Interior Deputy Sec. Bernhardt Joins Office of Surface Mining Employees to Mark 40th Anniversary
Published: August 9, 2017 |
Deputy Secretary of the Interior David Bernhardt joined employees and guests of the Department’s Office of Surface Mining Reclamation and Enforcement (OSRME) at a ceremony marking the 40th Anniversary of the enactment of the surface mining law that established OSMRE.
“Both the surface mining law and the Office of Surface Mining have had a huge impact on the quality of life for millions of people across our country, especially the citizens of Coal Country. There’s no question that coal mining has built the American Dream for countless families in this country. Entire towns have been built around the mines, supporting good-paying jobs and powering the United States, ” said Deputy Secretary Bernhardt.
“Here at OSMRE, you have worked tirelessly for 40 years to protect this American Dream by keeping these families and communities safe ,” said Bernhardt.
“OSMRE employees understand that the success they have achieved in balancing the nation’s need for a reliable source of energy w ith the protection of the environment demonstrates the effectiveness of working closely with s tates, tribes, industry, and communities,” added Bernhardt.
“Part of the American Dream for so many families is boating, fishing, and whitewater rafting. OSMRE’s work doesn’t just reclaim land and waters damaged by abandoned coal mines; it restores the promise of the American outdoors for hardworking men and women – as well as their children – in Coal Country,” said Bernhardt.
“OSMRE takes great pride in knowing that the work we do touches American lives every day. With the Surface Mining law and the work of our dedicated staff, there is n o doubt that our nation’s lands and water are in far better condition both during and after coal mining,” said Acting Director Glenda Owens.
Through the Surface Mining Control and Reclamation Act of 1977, Congress established OSMRE for two purposes :
• To ensure that the n ation’s coal mines operate in a manner that protects citizens and the environment during mining operations and to restore the land to beneficial use following mining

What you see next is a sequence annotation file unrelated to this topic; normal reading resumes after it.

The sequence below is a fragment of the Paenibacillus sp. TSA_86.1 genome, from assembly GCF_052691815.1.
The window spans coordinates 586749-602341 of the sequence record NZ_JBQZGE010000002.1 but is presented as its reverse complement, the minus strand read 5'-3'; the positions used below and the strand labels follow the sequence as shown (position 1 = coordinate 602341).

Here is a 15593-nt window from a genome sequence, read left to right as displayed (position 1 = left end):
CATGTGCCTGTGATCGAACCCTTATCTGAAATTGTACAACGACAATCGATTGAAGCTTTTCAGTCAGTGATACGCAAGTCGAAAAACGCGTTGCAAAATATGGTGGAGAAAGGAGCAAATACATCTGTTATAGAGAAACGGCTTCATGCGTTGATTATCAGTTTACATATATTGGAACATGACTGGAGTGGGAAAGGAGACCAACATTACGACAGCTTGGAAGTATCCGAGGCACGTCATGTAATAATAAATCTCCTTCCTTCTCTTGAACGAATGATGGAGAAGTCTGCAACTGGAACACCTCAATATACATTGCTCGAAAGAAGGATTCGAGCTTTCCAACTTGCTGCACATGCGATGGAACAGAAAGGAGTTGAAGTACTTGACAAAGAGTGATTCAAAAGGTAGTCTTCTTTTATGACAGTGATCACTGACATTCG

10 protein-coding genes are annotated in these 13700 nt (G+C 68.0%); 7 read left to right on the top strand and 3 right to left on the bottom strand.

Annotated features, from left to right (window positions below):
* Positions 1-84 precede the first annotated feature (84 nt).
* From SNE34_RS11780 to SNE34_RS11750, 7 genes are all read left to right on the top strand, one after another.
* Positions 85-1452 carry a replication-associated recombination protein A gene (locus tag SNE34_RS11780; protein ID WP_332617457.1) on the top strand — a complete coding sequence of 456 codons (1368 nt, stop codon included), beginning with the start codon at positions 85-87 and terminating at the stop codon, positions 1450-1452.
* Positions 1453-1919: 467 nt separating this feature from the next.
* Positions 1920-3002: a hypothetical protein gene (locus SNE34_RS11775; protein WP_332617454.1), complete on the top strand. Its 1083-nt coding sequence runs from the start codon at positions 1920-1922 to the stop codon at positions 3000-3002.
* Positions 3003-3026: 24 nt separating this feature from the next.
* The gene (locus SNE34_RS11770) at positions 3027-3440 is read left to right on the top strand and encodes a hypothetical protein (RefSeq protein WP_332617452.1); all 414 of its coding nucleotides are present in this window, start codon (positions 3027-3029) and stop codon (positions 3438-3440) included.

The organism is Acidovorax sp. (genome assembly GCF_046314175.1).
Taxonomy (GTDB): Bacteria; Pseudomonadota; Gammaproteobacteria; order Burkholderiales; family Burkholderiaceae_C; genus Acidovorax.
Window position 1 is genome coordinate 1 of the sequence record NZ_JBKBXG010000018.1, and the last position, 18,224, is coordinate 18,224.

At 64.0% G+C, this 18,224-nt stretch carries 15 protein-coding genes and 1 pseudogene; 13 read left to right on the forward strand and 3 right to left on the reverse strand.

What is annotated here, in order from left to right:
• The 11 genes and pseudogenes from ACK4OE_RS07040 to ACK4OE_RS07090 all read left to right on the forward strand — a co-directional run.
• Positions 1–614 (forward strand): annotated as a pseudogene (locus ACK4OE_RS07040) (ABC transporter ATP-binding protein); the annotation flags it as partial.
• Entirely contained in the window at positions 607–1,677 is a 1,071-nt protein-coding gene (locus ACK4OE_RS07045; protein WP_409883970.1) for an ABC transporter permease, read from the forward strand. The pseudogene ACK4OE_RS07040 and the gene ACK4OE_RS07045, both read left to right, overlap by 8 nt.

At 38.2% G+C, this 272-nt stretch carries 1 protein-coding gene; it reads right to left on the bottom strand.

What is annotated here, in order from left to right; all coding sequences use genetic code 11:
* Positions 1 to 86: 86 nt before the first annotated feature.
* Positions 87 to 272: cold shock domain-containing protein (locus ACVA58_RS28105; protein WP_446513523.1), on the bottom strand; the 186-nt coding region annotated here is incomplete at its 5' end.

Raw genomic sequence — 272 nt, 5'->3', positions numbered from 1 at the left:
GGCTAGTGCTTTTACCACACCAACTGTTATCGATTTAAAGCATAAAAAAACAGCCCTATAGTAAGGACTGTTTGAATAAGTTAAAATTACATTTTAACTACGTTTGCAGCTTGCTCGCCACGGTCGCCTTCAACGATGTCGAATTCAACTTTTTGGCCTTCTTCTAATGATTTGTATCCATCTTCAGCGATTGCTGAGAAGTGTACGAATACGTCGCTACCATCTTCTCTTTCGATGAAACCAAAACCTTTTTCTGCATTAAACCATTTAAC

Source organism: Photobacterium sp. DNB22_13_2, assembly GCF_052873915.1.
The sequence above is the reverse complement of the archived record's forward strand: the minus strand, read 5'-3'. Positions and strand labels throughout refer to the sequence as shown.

• To implement an Abandoned Mine Land (AML) program to address the hazards and environmental degradation resulting from two centuries of coal mining activities that occurred before the law was passed in 1977.
Under the AML program, OSMRE has distributed more than $5 billion in grants to states and tribes from the Abandoned Mine Land Fund. Over the past 40 years, the AML program has directly contributed to closing more than 43,000 abandoned underground mine shafts and openings; eliminating nearly 1,000 miles of dangerous highwalls; and restoring more than 35,000 acres of streams and land.
OSMRE’s efforts have also led to a broadening of mining technology and successes through outreach and partnerships with colleges and universities. These and other partnerships have resulted in successful reclamation, reforestation and use of land for commercial, industrial, residential, recreational; agricultural and forestry purposes, among them reestablishment of critical wildlife habitats.
Under the surface mining law, OSMRE actively monitors and regulates active coal mines to protect people from the adverse effects of coal mining activity.
OSMRE also continues to leverage the latest science and technology through its National Technical Training Program (NTTP), Technology Development and Transfer, and Technical Innovation and Professional Services (TIPS) programs. These programs provide resources for technical assistance, training, and technology development and enhancement of the technical skills that states and tribes need to effectively administer their regulatory and reclamation programs under SMCRA.
In addition, the Bureau provides ongoing support for mining operations in coalfield communities through its National Mine Map Repository initiative, which collects and digitizes underground and surface mines in order to allow the most accurate representation of mine dimensions, sizes and locations possible, to ensure operators and communities have critical information to prevent and address potential mine emergencies. Through the bureau’s VISTA/AmeriCorps programs, OSMRE helps impoverished communities recover from environmental and economic hardships related to coal mining, while also developing young professionals in service to the nation.
OSMRE 40th anniversary events took place at its national headquarters as well as in its three regional offices in Pittsburgh, Pennsylvania; Alton, Illinois; and Denver, Colorado.
The Office of Surface Mining Reclamation and Enforcement (OSMRE) carries out the requirements of the Surface Mining Control and Reclamation Act of 1977 in cooperation with states and tribes. OSMRE’s objectives are to ensure that coal mining activities are conducted in a manner that protects citizens and the environment during mining, to ensure that the land is restored to beneficial use after mining, and to mitigate the effects of past mining by aggressively pursuing reclamation of abandoned coal mines.
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